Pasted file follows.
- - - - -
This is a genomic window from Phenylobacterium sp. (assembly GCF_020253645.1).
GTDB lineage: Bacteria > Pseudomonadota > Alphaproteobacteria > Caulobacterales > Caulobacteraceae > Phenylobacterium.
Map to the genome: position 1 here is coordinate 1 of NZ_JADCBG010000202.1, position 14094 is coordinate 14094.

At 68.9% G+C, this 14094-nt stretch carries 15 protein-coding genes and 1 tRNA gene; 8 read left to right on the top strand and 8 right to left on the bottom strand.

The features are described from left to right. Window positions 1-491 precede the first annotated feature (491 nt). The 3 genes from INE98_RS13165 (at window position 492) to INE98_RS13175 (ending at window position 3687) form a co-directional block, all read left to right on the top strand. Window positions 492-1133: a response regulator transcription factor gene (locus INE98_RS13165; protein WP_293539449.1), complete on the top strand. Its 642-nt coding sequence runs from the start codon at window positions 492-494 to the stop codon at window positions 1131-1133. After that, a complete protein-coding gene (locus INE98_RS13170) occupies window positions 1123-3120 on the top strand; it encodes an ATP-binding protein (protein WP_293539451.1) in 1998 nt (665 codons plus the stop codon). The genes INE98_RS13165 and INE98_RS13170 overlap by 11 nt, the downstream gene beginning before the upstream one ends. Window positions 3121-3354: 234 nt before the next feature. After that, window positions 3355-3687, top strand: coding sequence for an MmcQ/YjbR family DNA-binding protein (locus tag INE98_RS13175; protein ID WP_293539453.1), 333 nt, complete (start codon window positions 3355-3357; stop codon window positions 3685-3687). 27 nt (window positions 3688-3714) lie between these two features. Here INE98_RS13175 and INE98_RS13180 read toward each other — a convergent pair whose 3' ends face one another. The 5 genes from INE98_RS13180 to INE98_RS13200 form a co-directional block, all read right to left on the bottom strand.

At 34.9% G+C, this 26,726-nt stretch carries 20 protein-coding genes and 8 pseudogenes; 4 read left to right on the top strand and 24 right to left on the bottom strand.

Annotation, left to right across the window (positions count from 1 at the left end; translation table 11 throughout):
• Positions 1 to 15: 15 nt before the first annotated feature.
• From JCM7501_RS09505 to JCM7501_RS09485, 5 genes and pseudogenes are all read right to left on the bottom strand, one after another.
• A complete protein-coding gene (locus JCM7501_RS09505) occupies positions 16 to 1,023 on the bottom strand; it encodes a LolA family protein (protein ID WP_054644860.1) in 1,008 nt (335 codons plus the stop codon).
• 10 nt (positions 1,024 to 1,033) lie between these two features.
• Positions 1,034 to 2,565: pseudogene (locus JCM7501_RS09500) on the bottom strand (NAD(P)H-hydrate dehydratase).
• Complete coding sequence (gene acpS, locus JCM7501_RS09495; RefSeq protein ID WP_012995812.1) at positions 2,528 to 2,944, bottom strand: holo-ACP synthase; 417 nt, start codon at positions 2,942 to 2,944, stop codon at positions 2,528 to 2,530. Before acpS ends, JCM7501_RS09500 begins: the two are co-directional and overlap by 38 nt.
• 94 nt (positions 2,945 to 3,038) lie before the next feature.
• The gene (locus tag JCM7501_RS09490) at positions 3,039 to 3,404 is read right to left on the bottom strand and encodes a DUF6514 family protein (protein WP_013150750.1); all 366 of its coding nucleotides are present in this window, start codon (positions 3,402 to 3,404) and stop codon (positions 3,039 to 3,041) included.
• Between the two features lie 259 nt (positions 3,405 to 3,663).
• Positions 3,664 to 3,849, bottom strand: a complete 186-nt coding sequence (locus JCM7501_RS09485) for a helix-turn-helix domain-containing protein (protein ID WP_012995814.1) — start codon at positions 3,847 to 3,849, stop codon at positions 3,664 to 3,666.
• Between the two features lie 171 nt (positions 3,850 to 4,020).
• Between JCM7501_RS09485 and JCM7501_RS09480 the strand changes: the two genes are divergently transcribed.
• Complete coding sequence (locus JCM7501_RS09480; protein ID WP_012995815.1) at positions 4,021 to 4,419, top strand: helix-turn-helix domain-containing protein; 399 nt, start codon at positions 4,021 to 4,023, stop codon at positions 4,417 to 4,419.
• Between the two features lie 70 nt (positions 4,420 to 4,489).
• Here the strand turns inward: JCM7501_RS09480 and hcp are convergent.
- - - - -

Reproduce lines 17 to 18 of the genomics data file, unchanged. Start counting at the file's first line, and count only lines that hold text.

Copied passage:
• Positions 3,664 to 3,849, bottom strand: a complete 186-nt coding sequence (locus JCM7501_RS09485) for a helix-turn-helix domain-containing protein (protein ID WP_012995814.1) — start codon at positions 3,847 to 3,849, stop codon at positions 3,664 to 3,666.
• Between the two features lie 171 nt (positions 3,850 to 4,020).